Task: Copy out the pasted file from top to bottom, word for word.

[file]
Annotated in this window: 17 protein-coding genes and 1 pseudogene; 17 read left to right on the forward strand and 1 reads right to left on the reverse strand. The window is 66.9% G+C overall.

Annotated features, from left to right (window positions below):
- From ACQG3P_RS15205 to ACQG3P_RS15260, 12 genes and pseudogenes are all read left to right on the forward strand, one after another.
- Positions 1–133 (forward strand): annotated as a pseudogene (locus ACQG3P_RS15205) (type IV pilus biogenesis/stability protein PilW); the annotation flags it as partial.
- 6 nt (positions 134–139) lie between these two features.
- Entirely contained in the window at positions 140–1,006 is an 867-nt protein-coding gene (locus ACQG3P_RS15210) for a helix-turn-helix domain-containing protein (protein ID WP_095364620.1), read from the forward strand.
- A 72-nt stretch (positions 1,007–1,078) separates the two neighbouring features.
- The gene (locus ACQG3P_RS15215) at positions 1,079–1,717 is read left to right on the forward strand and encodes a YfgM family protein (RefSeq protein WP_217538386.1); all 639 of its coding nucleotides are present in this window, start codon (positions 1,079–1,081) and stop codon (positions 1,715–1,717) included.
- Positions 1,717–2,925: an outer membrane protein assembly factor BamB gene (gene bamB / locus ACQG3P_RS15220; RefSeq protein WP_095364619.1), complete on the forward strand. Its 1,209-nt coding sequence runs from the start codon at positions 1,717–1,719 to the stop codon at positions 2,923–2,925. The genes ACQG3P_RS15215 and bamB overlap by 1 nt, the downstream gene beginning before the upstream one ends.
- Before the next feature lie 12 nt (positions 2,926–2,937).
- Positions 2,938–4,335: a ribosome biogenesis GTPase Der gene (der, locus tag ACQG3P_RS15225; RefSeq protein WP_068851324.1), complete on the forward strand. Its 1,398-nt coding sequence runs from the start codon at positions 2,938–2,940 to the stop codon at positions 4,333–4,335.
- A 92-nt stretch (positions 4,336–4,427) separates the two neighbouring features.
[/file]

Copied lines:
Annotated in this window: 17 protein-coding genes and 1 pseudogene; 17 read left to right on the forward strand and 1 reads right to left on the reverse strand. The window is 66.9% G+C overall.

Annotated features, from left to right (window positions below):
- From ACQG3P_RS15205 to ACQG3P_RS15260, 12 genes and pseudogenes are all read left to right on the forward strand, one after another.
- Positions 1–133 (forward strand): annotated as a pseudogene (locus ACQG3P_RS15205) (type IV pilus biogenesis/stability protein PilW); the annotation flags it as partial.
- 6 nt (positions 134–139) lie between these two features.
- Entirely contained in the window at positions 140–1,006 is an 867-nt protein-coding gene (locus ACQG3P_RS15210) for a helix-turn-helix domain-containing protein (protein ID WP_095364620.1), read from the forward strand.
- A 72-nt stretch (positions 1,007–1,078) separates the two neighbouring features.
- The gene (locus ACQG3P_RS15215) at positions 1,079–1,717 is read left to right on the forward strand and encodes a YfgM family protein (RefSeq protein WP_217538386.1); all 639 of its coding nucleotides are present in this window, start codon (positions 1,079–1,081) and stop codon (positions 1,715–1,717) included.
- Positions 1,717–2,925: an outer membrane protein assembly factor BamB gene (gene bamB / locus ACQG3P_RS15220; RefSeq protein WP_095364619.1), complete on the forward strand. Its 1,209-nt coding sequence runs from the start codon at positions 1,717–1,719 to the stop codon at positions 2,923–2,925. The genes ACQG3P_RS15215 and bamB overlap by 1 nt, the downstream gene beginning before the upstream one ends.
- Before the next feature lie 12 nt (positions 2,926–2,937).
- Positions 2,938–4,335: a ribosome biogenesis GTPase Der gene (der, locus tag ACQG3P_RS15225; RefSeq protein WP_068851324.1), complete on the forward strand. Its 1,398-nt coding sequence runs from the start codon at positions 2,938–2,940 to the stop codon at positions 4,333–4,335.
- A 92-nt stretch (positions 4,336–4,427) separates the two neighbouring features.